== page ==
A Brief History of John Calvin

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John Calvin
John Calvin was born in France in 1509 and was raised as a Roman Catholic. His father initially intended John to enter the priesthood, but realized later in life that there was more money to be made in law, and so in 1525, sent John to become a lawyer.

The Reformation

It was during this time that the ripple effects of Martin Luther’s 95 Theses (published in 1517) were beginning to be seen throughout all of Europe. In 1533 John Calvin experienced his conversion, and later that year, one of John Calvin’s close friends, Nicolas Cop, publicly sided with the Reformers in calling for changes in the Roman Catholic Church. As a result, Cop was condemned by the Catholic Church as a heretic, and was forced to flee for his life. Calvin was also implicated in the condemnation and was also forced to go into hiding.

Publishing and Pastoring

In 1536, Calvin published his first edition of the Institutes of the Christian Religion, which was initially intended to be a short explanation and defense of the teachings and ideas of the Reformers. The book went through numerous subsequent expansions over the course of John Calvin’s life.

A short time later, during one of his travels, John Calvin traveled to Geneva, and a man there named William Farel convinced John to stay and help reform the church in Geneva. He agreed, and in 1537 he was selected to be a pastor of the church.

However, by the end of the year, the church council forced Calvin to resign his position and leave Geneva because he wanted to force church members to sign his doctrinal statement and articles of church organization (which few people wanted to do), and because he refused to serve communion with unleavened bread on Easter Sunday.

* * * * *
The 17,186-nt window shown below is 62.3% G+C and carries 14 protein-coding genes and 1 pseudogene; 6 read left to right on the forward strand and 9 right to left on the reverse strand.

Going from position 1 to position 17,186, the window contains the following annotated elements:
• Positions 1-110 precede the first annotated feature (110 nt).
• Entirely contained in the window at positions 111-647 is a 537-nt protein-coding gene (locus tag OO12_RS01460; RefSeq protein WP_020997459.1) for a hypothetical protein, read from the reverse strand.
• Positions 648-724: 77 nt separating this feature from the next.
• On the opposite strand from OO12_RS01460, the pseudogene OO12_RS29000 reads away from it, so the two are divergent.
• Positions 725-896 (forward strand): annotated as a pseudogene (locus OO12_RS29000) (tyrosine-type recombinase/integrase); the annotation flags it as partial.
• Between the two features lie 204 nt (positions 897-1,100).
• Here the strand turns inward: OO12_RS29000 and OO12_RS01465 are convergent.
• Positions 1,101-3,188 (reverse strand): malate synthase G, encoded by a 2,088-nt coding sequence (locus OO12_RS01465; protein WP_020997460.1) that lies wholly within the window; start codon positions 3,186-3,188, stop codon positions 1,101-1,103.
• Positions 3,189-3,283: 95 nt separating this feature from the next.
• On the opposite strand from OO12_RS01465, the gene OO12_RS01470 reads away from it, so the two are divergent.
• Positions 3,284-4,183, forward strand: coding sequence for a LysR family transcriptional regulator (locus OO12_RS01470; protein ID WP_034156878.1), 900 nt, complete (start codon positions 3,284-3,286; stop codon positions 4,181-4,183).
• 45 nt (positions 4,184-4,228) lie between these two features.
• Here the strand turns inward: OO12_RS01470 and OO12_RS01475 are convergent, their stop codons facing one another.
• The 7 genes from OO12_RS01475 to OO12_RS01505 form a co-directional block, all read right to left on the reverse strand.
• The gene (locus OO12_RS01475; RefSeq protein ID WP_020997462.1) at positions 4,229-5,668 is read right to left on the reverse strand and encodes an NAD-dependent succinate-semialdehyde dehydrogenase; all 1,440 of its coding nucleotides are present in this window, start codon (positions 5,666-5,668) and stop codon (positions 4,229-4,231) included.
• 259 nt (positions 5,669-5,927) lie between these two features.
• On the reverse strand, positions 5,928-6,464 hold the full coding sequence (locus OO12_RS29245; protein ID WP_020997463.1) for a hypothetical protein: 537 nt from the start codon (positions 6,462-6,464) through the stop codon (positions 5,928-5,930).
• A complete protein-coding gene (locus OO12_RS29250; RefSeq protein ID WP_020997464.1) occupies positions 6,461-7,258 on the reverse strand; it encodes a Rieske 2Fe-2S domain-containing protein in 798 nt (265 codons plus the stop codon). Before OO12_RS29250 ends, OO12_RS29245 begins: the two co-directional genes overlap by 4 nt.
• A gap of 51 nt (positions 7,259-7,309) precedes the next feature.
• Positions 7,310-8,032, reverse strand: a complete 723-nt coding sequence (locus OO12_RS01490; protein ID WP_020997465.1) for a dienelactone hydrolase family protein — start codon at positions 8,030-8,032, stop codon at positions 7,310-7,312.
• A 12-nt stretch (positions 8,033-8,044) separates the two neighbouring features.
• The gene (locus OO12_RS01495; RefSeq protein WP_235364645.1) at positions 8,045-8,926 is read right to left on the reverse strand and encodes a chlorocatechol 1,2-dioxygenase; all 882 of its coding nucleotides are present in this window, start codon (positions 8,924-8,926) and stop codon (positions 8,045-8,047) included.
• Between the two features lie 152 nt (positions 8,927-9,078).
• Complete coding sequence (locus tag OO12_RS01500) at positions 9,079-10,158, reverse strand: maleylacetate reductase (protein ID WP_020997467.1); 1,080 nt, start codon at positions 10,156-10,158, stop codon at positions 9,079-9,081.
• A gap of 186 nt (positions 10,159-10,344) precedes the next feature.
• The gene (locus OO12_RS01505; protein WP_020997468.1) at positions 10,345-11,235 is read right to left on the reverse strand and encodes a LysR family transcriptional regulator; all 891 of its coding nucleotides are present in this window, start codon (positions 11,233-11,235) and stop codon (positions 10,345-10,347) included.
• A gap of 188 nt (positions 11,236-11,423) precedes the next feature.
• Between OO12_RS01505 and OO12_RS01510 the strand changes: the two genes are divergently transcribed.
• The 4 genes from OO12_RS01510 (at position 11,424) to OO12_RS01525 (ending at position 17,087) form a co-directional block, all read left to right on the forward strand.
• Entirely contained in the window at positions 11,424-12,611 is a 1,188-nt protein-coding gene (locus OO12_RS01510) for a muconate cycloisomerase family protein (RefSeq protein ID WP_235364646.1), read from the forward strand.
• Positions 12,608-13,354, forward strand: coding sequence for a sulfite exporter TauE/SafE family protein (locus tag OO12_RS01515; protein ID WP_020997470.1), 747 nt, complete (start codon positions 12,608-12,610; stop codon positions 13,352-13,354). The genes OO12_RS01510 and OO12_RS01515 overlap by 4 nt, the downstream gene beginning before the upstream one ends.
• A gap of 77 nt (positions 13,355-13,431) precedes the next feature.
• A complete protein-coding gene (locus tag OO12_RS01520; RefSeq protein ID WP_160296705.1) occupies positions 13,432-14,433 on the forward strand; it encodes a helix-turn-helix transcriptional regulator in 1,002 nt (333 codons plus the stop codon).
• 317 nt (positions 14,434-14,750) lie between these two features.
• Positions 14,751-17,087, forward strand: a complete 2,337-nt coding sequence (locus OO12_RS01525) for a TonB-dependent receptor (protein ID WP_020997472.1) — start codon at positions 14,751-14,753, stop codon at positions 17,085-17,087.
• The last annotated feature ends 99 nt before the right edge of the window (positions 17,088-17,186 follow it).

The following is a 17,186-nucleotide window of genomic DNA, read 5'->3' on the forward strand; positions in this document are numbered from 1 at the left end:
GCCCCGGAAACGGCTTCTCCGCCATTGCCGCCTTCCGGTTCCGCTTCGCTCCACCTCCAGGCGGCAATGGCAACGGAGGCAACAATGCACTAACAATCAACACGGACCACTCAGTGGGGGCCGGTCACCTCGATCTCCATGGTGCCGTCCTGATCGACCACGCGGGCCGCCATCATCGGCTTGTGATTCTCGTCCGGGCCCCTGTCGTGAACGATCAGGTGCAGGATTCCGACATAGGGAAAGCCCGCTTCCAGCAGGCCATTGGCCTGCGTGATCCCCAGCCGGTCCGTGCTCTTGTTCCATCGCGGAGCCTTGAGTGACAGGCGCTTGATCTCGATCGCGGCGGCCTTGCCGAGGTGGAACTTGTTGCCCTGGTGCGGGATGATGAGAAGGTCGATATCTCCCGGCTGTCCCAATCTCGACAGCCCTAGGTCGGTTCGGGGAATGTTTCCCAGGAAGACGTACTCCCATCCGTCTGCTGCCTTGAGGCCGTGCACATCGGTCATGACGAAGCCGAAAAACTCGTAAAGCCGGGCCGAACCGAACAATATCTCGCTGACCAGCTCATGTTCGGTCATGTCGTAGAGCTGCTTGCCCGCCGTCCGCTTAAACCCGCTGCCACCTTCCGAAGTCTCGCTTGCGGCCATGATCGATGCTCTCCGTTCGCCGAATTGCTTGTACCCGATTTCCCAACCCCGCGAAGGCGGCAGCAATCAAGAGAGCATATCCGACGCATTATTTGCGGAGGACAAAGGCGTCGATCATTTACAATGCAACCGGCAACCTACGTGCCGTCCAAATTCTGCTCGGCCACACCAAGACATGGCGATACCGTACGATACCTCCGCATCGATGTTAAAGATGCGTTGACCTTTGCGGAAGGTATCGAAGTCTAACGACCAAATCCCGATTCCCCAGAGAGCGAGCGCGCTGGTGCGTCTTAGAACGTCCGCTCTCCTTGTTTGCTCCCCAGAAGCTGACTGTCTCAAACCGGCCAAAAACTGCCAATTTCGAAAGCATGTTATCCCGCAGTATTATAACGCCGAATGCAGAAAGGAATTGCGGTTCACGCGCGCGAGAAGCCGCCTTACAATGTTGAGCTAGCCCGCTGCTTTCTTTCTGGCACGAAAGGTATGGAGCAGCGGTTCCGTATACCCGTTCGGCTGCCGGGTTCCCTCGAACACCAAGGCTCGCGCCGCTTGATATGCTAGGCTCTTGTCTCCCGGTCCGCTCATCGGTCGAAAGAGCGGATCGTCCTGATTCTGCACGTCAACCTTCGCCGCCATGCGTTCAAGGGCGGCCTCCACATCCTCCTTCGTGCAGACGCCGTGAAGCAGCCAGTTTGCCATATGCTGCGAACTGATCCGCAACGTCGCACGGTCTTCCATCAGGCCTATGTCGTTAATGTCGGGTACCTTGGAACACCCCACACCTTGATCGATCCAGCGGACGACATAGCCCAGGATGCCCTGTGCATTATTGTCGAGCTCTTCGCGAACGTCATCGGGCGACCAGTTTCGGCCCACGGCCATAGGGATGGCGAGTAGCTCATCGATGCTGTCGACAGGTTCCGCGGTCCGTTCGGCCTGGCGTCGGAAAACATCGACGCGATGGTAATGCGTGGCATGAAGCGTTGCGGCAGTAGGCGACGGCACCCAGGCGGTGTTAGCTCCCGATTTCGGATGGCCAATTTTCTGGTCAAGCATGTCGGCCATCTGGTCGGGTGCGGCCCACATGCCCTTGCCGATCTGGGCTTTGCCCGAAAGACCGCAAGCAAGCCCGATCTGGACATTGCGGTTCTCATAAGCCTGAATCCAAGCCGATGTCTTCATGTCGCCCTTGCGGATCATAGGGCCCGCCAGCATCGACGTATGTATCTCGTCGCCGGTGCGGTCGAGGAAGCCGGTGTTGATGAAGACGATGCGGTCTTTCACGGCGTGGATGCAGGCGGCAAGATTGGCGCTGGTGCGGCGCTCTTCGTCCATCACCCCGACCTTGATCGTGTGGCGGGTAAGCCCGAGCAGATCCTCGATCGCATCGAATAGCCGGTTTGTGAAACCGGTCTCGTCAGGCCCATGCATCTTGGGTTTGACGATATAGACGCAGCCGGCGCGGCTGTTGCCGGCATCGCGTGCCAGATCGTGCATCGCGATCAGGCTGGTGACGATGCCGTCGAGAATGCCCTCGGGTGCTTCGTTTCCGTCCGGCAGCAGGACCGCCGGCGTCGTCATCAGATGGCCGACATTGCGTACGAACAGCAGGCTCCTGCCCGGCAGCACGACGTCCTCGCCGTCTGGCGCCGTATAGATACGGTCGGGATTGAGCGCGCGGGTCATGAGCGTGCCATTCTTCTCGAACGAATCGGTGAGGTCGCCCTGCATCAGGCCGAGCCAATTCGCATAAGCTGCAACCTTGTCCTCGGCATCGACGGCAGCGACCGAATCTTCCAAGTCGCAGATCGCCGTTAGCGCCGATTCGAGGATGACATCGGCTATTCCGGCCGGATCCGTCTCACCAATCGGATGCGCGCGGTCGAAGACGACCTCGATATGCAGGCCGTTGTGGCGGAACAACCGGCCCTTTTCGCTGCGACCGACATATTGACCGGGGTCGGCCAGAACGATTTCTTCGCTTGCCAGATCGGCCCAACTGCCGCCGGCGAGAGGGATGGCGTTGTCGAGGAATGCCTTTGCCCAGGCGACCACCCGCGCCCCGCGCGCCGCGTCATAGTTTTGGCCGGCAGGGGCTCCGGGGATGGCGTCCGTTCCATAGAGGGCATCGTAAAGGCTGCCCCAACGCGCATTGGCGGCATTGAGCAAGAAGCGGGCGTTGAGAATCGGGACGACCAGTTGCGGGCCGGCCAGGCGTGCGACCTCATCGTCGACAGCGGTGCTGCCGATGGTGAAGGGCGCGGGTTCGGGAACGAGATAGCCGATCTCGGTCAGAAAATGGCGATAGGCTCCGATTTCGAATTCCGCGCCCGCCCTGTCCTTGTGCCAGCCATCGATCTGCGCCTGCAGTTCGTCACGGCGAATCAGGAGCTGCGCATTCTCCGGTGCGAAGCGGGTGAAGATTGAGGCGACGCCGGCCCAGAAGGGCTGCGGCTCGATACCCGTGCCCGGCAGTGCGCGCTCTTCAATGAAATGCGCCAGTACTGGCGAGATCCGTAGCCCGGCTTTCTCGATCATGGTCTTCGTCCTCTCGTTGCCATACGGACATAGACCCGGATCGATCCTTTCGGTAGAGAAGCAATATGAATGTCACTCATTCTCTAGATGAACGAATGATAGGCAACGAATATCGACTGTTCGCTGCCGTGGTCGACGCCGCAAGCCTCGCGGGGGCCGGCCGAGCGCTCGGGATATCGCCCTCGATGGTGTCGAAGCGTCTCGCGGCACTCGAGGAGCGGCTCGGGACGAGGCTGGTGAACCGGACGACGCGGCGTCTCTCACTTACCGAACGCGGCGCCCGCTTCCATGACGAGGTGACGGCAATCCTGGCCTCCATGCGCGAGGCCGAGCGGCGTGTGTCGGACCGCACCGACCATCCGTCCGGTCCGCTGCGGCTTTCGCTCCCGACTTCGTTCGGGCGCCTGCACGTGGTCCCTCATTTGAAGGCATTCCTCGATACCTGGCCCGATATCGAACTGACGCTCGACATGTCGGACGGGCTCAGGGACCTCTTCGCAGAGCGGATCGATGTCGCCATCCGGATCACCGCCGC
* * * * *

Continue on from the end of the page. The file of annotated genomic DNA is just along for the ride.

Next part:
Calvin traveled to Strasbourg, which was a city of refuge for Reformed people, and over the course of the next three years, preached and taught in three different churches. He also worked on an updated version of the Institutes, and published his Commentary on Romans.

John CalvinDuring the time, the church in Geneva dwindled in size, and was facing pressure by the Roman Catholic Church to return to Catholicism. By way of response, the Genevan church called upon Calvin to write a letter in their defense, which he glad did. They were so pleased with his letter, they asked him to return to Geneva and take up the pastoral position once again.

In 1541, Calvin returned to Geneva under the condition that the church accept and adopt his proposed reforms. They agreed. Calvin ministered in Geneva for the rest of his life, until he died in 1564. The first few years of his ministry were busy and productive. He preached an average of five sermons a week, and wrote numerous books, tracts, as a well as a set of commentaries on almost every book of the Bible.

Opposition in Geneva

However, his ministry in Geneva was not without opposition.

Not all agreed with Calvin’s teaching and theology, and many accused Calvin of teaching false doctrine. From 1546 to 1553, Calvin’s power and influence steadily waned. There were frequent attempts by both sides of the debate to undermine, arrest, and even kill members of the other party.

As one example, a man named Jacques Gruet was arrested and, under torture, confessed to writing an anonymous letter in opposition to the church leaders. Gruet was beheaded in July of 1547.